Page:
But the real beauty of CBD as a therapeutic compound is how it essentially helps the ECS to regulate itself, by ensuring there is enough anandamide and 2-AG in the system to bind with the appropriate receptors. With the former, CBD’s inhibition of the FAAH enzyme stifles the degradation of anandamide, which indirectly boosts concentrations of the endocannabinoid in the ECS.

Cannabis, CBD and mental health

Unfortunately, cannabis has become much more psychoactive in the past few decades, as growers have deliberately increased the THC content – subsequently, this has offset the balance between CBD and THC, which many researchers argue is crucial for effective cannabis medicine.

Cannabis has often been criticized for causing or worsening mental health issues, but the root of the problem is likely the ample THC content in many strains, given much of the encouraging new research about CBD. It’s vital to remember that as a psychoactive substance, the effects of THC are largely dependent on ‘set’ and ‘setting’, and that emotions can quickly change in an unpredictable environment. Additionally, if you’re happy and in a calm setting while taking THC, feelings of euphoria are more likely.

For those who suffer from anxiety, symptoms can be aggravated by the significant mood swings possible on THC. However, when CBD is administered as an isolated treatment, the compound clearly demonstrates anti-anxiety properties. CBD can help with generalized anxiety, social anxiety, public speaking anxiety and more by reducing activity in the brain, not dissimilarly to how CBD treats epileptic seizures. In the case of anxiety, CBD elevates the presence of gamma-Aminobutyric acid (GABA) by increasing the binding affinity of the g-protein coupled receptor which it links to. Furthermore, while the benefits of SSRIs, which are oft-prescribed for anxiety, can take weeks to manifest, the anxiety-reduction effects of CBD vape oil and e-liquid are often noticeable from the first dose.

Psychosis and schizophrenia are both mental health conditions that are thought to be triggered by normal cannabis but may be effectively treated with CBD products. The anti-psychotic properties of the cannabinoid have been confirmed in animals, and human volunteers have also reported success. Although, in the United States, without clinical trials approved by the Food & Drug Administration (FDA), it’s impossible for CBD to become an official medicine. But on a positive note, the FDA approved a CBD drug in 2018, a sign that cannabis medication is gradually becoming more accepted.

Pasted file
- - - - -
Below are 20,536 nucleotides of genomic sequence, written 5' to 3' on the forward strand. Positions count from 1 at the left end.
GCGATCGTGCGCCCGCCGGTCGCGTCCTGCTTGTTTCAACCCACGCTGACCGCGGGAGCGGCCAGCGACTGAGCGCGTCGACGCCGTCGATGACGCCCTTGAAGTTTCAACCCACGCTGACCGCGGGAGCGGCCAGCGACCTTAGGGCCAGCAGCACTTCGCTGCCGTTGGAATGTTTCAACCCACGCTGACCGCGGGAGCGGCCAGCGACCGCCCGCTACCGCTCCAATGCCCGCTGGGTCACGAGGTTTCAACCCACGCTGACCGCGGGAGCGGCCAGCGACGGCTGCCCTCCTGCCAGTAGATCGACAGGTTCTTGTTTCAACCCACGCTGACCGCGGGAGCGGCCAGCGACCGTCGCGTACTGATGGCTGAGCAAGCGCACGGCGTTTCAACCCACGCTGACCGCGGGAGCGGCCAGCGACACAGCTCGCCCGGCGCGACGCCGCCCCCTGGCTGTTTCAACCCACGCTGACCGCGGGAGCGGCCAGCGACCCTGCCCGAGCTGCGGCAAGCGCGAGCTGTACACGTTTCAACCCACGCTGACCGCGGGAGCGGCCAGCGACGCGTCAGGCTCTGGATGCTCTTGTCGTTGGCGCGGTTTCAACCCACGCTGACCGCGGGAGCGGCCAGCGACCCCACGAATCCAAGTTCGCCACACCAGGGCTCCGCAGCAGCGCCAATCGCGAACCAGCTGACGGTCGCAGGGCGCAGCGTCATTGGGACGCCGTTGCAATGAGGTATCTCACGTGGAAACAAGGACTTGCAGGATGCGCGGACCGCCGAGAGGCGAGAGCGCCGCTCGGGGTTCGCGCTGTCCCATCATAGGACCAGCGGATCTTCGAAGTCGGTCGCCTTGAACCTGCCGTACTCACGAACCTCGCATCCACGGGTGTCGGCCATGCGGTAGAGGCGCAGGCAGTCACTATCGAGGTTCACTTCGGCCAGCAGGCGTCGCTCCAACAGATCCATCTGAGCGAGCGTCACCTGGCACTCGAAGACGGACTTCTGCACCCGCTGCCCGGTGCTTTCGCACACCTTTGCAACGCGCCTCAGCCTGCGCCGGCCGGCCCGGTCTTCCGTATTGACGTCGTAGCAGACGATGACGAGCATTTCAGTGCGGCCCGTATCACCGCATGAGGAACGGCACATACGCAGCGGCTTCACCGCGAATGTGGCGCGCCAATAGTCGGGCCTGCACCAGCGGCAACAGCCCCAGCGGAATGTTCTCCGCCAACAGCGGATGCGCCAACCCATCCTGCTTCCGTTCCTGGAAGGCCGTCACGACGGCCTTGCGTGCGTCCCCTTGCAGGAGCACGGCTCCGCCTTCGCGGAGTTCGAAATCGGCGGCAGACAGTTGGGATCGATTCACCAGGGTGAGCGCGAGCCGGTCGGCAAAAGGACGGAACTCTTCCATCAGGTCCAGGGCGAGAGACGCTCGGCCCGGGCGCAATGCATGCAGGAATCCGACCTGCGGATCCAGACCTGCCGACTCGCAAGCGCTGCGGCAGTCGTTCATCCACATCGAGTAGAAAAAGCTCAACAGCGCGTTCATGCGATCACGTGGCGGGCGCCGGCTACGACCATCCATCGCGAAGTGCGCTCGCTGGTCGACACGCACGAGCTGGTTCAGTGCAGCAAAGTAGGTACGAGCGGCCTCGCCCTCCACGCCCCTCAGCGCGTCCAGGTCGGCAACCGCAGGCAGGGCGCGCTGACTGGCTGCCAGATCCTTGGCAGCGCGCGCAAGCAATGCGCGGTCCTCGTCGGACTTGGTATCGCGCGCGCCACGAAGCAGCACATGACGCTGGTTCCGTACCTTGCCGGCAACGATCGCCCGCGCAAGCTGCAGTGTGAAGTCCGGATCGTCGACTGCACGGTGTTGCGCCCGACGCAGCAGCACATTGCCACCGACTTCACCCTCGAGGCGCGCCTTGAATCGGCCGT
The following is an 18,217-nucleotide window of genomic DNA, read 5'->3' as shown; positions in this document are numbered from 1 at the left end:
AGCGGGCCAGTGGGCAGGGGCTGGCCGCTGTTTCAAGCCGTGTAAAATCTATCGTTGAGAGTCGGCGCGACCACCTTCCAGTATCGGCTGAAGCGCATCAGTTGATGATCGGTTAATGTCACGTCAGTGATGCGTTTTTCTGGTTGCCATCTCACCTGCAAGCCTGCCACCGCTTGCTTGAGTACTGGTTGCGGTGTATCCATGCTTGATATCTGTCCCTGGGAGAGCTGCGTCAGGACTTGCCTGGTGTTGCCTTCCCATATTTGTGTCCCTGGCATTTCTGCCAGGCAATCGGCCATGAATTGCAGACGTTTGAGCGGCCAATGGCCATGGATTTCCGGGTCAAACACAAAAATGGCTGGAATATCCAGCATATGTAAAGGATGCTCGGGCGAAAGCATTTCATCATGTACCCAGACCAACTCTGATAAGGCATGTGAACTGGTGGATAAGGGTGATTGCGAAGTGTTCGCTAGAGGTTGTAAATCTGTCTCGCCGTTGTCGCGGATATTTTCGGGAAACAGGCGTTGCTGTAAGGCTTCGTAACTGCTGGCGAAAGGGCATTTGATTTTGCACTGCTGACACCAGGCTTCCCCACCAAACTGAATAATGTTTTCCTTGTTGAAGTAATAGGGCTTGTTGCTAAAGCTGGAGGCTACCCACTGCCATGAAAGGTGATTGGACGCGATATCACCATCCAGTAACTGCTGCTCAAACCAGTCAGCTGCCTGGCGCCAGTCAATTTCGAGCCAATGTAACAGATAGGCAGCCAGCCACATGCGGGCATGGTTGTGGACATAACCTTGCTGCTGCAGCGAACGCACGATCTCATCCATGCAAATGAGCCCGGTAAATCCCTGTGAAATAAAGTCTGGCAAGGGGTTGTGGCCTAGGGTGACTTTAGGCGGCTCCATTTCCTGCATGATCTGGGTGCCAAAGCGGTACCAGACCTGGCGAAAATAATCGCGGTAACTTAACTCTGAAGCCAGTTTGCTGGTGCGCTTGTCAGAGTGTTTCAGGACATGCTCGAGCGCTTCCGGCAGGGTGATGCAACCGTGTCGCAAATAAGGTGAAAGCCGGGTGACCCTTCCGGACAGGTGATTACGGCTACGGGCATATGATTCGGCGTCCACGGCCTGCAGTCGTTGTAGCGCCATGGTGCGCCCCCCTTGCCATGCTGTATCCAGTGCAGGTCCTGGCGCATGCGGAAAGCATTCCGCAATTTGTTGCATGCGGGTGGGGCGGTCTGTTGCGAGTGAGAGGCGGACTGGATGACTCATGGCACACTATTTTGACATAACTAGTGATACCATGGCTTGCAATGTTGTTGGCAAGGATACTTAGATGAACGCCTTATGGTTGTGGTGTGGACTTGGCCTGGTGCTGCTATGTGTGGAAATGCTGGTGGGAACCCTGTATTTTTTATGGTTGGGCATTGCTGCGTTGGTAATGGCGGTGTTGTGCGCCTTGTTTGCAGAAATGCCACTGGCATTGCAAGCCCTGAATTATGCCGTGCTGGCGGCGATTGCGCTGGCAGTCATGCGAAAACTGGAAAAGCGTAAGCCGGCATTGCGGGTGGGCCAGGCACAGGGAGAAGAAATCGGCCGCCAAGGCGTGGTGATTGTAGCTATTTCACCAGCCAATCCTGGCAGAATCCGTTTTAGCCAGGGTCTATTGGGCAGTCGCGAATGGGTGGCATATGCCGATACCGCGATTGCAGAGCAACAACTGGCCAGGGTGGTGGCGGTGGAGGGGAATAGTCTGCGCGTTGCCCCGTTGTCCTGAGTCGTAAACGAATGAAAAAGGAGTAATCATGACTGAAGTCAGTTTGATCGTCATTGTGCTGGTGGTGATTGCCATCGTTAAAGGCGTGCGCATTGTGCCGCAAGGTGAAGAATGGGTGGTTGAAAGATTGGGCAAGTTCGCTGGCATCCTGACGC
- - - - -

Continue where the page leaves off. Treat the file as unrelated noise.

Addiction risks explained

Used sensibly, cannabis consisting of THC is not likely to cause addiction, however studies have found that around one in 10 people who start using the herb become dependent on it. This indicates that more education on cannabis is needed in society, as is given with alcohol and tobacco, and that we should be aware of the potential of chronic THC use to desensitize receptors, which leads consumers to take stronger and stronger doses to enjoy the same “high”.

Conversely, CBD presents no risk of addiction, according to the World Health Organization, which has paid close attention to the substance recently. When the Expert Committee on Drug Dependence (ECDD) met in 2017, they found that “in humans, CBD exhibits no effects indicative of any abuse or dependence potential.”


There is a lot of misinformation in the media about cannabis, which is understandable given that the plant has been prohibited for so long, and because all kinds of suspicious alternatives have popped up on the black market. That’s why it’s important to put focus on the studies being carried out now, which are changing how the plant is viewed by politicians and the general public. CBD products are providing a huge spurt for the overall cannabis industry, as the market for non-psychoactive cannabis emerges and expands.